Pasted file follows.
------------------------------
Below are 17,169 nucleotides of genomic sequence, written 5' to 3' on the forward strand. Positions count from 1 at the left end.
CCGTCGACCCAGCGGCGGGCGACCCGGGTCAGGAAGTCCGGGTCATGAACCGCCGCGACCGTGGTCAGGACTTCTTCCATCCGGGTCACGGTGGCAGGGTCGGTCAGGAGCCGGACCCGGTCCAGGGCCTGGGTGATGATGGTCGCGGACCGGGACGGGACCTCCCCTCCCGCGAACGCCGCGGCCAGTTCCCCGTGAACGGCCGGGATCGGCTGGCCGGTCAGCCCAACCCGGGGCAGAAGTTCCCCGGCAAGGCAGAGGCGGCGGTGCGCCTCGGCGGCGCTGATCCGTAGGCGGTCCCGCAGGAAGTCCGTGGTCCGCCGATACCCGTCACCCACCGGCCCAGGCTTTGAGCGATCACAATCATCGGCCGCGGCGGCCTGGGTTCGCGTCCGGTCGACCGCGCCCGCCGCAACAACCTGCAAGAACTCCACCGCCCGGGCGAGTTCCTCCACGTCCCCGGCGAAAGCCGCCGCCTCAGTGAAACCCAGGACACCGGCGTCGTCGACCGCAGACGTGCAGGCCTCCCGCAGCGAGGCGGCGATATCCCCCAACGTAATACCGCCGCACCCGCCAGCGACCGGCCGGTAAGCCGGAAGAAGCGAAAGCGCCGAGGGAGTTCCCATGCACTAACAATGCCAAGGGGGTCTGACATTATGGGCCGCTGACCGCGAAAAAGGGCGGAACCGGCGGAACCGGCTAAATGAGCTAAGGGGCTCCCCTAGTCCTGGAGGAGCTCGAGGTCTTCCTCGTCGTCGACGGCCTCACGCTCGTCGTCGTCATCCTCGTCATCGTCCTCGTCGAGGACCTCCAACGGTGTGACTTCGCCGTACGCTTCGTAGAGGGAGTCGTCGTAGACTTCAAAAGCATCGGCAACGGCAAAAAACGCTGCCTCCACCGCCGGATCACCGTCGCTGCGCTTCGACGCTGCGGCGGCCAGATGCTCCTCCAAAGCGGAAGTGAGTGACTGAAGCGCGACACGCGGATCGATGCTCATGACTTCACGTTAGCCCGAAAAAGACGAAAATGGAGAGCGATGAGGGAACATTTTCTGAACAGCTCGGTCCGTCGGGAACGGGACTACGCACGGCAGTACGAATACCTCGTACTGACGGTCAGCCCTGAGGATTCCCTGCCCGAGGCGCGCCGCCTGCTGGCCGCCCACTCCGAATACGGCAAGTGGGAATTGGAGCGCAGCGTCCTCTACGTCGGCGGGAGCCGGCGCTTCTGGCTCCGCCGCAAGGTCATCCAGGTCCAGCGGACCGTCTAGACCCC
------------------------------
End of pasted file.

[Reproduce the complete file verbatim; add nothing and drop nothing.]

Below are 17,169 nucleotides of genomic sequence, written 5' to 3' on the forward strand. Positions count from 1 at the left end.
CCGTCGACCCAGCGGCGGGCGACCCGGGTCAGGAAGTCCGGGTCATGAACCGCCGCGACCGTGGTCAGGACTTCTTCCATCCGGGTCACGGTGGCAGGGTCGGTCAGGAGCCGGACCCGGTCCAGGGCCTGGGTGATGATGGTCGCGGACCGGGACGGGACCTCCCCTCCCGCGAACGCCGCGGCCAGTTCCCCGTGAACGGCCGGGATCGGCTGGCCGGTCAGCCCAACCCGGGGCAGAAGTTCCCCGGCAAGGCAGAGGCGGCGGTGCGCCTCGGCGGCGCTGATCCGTAGGCGGTCCCGCAGGAAGTCCGTGGTCCGCCGATACCCGTCACCCACCGGCCCAGGCTTTGAGCGATCACAATCATCGGCCGCGGCGGCCTGGGTTCGCGTCCGGTCGACCGCGCCCGCCGCAACAACCTGCAAGAACTCCACCGCCCGGGCGAGTTCCTCCACGTCCCCGGCGAAAGCCGCCGCCTCAGTGAAACCCAGGACACCGGCGTCGTCGACCGCAGACGTGCAGGCCTCCCGCAGCGAGGCGGCGATATCCCCCAACGTAATACCGCCGCACCCGCCAGCGACCGGCCGGTAAGCCGGAAGAAGCGAAAGCGCCGAGGGAGTTCCCATGCACTAACAATGCCAAGGGGGTCTGACATTATGGGCCGCTGACCGCGAAAAAGGGCGGAACCGGCGGAACCGGCTAAATGAGCTAAGGGGCTCCCCTAGTCCTGGAGGAGCTCGAGGTCTTCCTCGTCGTCGACGGCCTCACGCTCGTCGTCGTCATCCTCGTCATCGTCCTCGTCGAGGACCTCCAACGGTGTGACTTCGCCGTACGCTTCGTAGAGGGAGTCGTCGTAGACTTCAAAAGCATCGGCAACGGCAAAAAACGCTGCCTCCACCGCCGGATCACCGTCGCTGCGCTTCGACGCTGCGGCGGCCAGATGCTCCTCCAAAGCGGAAGTGAGTGACTGAAGCGCGACACGCGGATCGATGCTCATGACTTCACGTTAGCCCGAAAAAGACGAAAATGGAGAGCGATGAGGGAACATTTTCTGAACAGCTCGGTCCGTCGGGAACGGGACTACGCACGGCAGTACGAATACCTCGTACTGACGGTCAGCCCTGAGGATTCCCTGCCCGAGGCGCGCCGCCTGCTGGCCGCCCACTCCGAATACGGCAAGTGGGAATTGGAGCGCAGCGTCCTCTACGTCGGCGGGAGCCGGCGCTTCTGGCTCCGCCGCAAGGTCATCCAGGTCCAGCGGACCGTCTAGACCCC